• book

From the Publisher

Shocking Bestseller: The original version of this astonishing tell-all book spent 73 weeks on the New York Times bestseller list, has sold more than 1.25 million copies, and has been translated into 32 languages.

New Revelations: Featuring 15 explosive new chapters, this expanded edition of Perkins's classic bestseller brings the story of economic hit men (EHMs) up to date and, chillingly, home to the US. Over 40 percent of the book is new, including chapters identifying today's EHMs and a detailed chronology extensively documenting EHM activity since the first edition was published in 2004.

Former economic hit man John Perkins shares new details about the ways he and others cheated countries around the globe out of trillions of dollars. Then he reveals how the deadly EHM cancer he helped create has spread far more widely and deeply than ever in the US and everywhere else—to become the dominant system of business, government, and society today. Finally, he gives an insider view of what we each can do to change it.

Economic hit men are the shock troops of what Perkins calls the corporatocracy, a vast network of corporations, banks, colluding governments, and the rich and powerful people tied to them. If the EHMs can't maintain the corrupt status quo through nonviolent coercion, the jackal assassins swoop in. The heart of this book is a completely new section, over 100 pages long, that exposes the fact that all the EHM and jackal tools—false economics, false promises, threats, bribes, extortion, debt, deception, coups, assassinations, unbridled military power—are used around the world today exponentially more than during the era Perkins exposed over a decade ago.

The material in this new section ranges from the Seychelles, Honduras, Ecuador, and Libya to Turkey, Western Europe, Vietnam, China, and, in perhaps the most unexpected and sinister development, the United States, where the new EHMs—bankers, lobbyists, corporate executives, and others—“con governments and the public into submitting to policies that make the rich richer and the poor poorer.”

But as dark as the story gets, this reformed EHM also provides hope. Perkins offers a detailed list of specific actions each of us can take to transform what he calls a failing Death Economy into a Life Economy that provides sustainable abundance for all.
Published: Berrett-Koehler Publishers, Inc. on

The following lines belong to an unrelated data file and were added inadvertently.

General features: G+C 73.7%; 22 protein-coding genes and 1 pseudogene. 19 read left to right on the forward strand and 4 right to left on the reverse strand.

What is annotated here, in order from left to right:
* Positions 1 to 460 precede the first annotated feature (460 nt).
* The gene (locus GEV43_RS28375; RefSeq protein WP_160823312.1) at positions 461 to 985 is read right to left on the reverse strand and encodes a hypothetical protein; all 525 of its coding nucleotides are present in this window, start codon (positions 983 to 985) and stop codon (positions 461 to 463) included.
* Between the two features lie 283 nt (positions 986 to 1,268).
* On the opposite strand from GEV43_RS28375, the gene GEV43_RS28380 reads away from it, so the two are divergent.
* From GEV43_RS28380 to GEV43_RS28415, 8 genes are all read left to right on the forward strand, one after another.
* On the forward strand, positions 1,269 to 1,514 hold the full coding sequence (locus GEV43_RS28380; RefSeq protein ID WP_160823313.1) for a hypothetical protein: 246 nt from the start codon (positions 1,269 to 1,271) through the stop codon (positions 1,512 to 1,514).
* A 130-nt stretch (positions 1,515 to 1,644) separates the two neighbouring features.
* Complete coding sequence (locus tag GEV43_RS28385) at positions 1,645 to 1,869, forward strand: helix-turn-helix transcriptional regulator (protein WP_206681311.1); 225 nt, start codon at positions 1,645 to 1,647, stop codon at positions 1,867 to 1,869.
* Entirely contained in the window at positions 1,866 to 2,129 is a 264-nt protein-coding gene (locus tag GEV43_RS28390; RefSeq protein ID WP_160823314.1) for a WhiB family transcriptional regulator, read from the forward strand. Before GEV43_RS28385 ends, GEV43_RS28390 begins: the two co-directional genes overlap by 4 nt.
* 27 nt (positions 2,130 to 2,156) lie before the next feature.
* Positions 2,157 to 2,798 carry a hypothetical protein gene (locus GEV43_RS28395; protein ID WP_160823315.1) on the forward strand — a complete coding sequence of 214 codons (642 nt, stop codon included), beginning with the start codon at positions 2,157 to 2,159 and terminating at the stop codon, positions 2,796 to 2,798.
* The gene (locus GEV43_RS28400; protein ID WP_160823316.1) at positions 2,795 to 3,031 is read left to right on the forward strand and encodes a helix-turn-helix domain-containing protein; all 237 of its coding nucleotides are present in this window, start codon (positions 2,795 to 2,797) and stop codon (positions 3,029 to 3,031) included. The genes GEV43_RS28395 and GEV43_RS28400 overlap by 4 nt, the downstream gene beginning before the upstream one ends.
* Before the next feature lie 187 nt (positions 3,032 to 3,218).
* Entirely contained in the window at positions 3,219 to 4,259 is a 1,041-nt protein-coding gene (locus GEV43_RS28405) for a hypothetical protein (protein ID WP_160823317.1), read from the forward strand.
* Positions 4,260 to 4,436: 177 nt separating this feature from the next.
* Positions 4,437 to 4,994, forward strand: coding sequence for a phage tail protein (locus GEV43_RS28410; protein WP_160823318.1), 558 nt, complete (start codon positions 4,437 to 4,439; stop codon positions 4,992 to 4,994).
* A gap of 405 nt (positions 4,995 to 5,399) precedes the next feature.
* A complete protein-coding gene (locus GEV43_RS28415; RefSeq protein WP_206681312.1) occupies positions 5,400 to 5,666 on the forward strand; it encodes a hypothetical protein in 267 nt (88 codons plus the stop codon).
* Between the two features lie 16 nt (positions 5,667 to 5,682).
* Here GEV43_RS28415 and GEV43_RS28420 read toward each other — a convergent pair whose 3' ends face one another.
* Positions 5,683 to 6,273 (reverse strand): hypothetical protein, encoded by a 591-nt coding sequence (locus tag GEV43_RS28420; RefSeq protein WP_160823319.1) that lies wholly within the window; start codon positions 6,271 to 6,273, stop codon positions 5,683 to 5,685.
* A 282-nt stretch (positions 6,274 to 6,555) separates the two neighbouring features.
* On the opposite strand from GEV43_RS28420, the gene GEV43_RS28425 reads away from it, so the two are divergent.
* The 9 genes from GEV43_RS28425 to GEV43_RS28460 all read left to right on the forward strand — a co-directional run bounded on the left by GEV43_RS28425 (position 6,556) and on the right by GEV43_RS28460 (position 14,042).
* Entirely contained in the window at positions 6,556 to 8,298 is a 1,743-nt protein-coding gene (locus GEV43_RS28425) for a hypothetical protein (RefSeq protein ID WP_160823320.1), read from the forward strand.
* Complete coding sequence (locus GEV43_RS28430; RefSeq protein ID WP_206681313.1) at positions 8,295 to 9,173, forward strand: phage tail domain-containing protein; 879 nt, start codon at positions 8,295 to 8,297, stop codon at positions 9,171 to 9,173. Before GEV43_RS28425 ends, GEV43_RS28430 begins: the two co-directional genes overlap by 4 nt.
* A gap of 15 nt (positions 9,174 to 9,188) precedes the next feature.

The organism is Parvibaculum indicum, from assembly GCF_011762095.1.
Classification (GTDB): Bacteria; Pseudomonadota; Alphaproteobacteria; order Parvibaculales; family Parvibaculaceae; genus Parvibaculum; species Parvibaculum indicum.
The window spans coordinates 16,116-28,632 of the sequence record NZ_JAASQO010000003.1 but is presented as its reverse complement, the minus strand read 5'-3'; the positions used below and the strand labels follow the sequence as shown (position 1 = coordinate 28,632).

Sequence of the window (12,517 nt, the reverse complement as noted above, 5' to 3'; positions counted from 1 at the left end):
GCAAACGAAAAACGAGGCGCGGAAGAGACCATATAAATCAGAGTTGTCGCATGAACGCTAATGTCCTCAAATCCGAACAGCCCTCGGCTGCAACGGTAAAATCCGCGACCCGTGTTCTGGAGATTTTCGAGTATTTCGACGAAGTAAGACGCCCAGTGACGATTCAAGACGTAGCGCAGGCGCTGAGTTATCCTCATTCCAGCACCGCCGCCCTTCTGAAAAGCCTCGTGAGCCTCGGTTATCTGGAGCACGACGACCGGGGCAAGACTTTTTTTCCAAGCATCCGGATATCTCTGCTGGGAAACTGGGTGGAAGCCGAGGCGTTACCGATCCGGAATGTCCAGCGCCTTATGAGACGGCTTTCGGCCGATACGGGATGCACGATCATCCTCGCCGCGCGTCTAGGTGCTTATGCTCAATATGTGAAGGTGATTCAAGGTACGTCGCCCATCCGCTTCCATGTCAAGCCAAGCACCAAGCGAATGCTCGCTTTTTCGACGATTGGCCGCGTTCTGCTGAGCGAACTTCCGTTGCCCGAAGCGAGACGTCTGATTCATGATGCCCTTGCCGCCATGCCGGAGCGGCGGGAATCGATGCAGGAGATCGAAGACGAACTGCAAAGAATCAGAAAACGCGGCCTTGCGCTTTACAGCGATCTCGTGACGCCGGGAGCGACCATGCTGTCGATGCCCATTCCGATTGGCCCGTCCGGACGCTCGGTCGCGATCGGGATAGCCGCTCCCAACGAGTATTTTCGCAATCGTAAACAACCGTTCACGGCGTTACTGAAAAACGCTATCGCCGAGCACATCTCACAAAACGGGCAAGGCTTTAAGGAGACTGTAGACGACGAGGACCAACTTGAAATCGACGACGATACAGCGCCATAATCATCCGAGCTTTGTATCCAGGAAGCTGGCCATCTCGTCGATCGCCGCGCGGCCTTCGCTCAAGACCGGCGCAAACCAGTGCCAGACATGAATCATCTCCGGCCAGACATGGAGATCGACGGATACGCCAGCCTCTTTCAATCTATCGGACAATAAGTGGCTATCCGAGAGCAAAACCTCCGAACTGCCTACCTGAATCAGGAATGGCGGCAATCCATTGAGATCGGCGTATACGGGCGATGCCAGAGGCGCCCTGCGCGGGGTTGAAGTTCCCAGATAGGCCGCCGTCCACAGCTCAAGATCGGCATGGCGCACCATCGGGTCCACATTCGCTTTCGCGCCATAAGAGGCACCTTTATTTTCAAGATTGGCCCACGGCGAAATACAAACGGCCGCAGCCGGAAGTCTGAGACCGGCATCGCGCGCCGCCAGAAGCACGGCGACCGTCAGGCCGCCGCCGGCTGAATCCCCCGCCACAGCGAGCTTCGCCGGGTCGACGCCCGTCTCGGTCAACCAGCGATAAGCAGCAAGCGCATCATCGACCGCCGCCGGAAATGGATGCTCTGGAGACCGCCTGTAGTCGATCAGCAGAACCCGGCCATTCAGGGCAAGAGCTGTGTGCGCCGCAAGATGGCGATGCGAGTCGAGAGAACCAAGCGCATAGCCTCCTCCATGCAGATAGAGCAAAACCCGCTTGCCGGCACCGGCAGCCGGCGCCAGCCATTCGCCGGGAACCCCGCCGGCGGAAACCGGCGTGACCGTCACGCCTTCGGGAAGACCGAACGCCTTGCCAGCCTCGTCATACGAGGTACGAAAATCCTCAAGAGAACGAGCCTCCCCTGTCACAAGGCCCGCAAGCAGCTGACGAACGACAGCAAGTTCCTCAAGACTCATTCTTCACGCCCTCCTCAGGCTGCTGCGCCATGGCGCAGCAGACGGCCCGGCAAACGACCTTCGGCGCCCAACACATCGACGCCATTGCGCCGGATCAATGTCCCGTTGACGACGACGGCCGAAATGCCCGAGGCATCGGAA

ISBN: 9781626566767
List price: $17.95
Read on Scribd mobile: iPhone, iPad and Android.
Availability for The New Confessions of an Economic Hit Man
With a 30 day free trial you can read online for free
  1. This book can be read on up to 6 mobile devices.

Related Articles

The Atlantic
3 min read
Politics

An Inaugural Celebration That Rings Hollow

Every presidency is different, but inaugural coverage is always the same. Commentators congratulate Americans on the peaceful transition of power and intone solemn sentences about democratic renewal. There is something unnerving about these reassurances, something overstated, even hysterical. When a British prime minister loses the confidence of the House of Commons and must suddenly trundle out of 10 Downing Street (as some six dozen of them have done since the job was invented in the 1740s; a few more than once), nobody marvels on television how wonderful it is that he or she doesn’t try to
Foreign Policy
2 min read
Politics

Keynote Cosmos

BEFORE BATTLING on the campaign trail, Hillary Clinton and Donald Trump shared common ground on a different circuit: high-paid public speaking. Clinton has earned more than $200,000 per speech, while Trump has reportedly commanded as much as $1.5 million. Big names—including celebrities like Lady Gaga and Larry the Cable Guy—are one elite slice of a booming business, which grew after World War II as the meetings industry spread across America. Today, more than 100 agencies broker agreements between event organizers and speakers or their representatives, taking a 10 to 35 percent cut of the fe
Bloomberg Businessweek
3 min read

An AIDS Charity Fights Builders in L.A.

Nicole Piper Los Angeles, long on sprawl but short on housing stock, is no stranger to development battles. But it’s never seen anything quite like the clash over a proposal on the March 7 municipal ballot, known as Measure S, which would put a two-year halt on most major real estate projects. Spearheading the initiative is the nonprofit AIDS Healthcare Foundation, which has supplied more than 98 percent of the more than $4.5 million spent as of Feb. 18 on pro-S efforts, according to disclosure forms filed with the city. Critics question the motivations of the group, which is in the midst of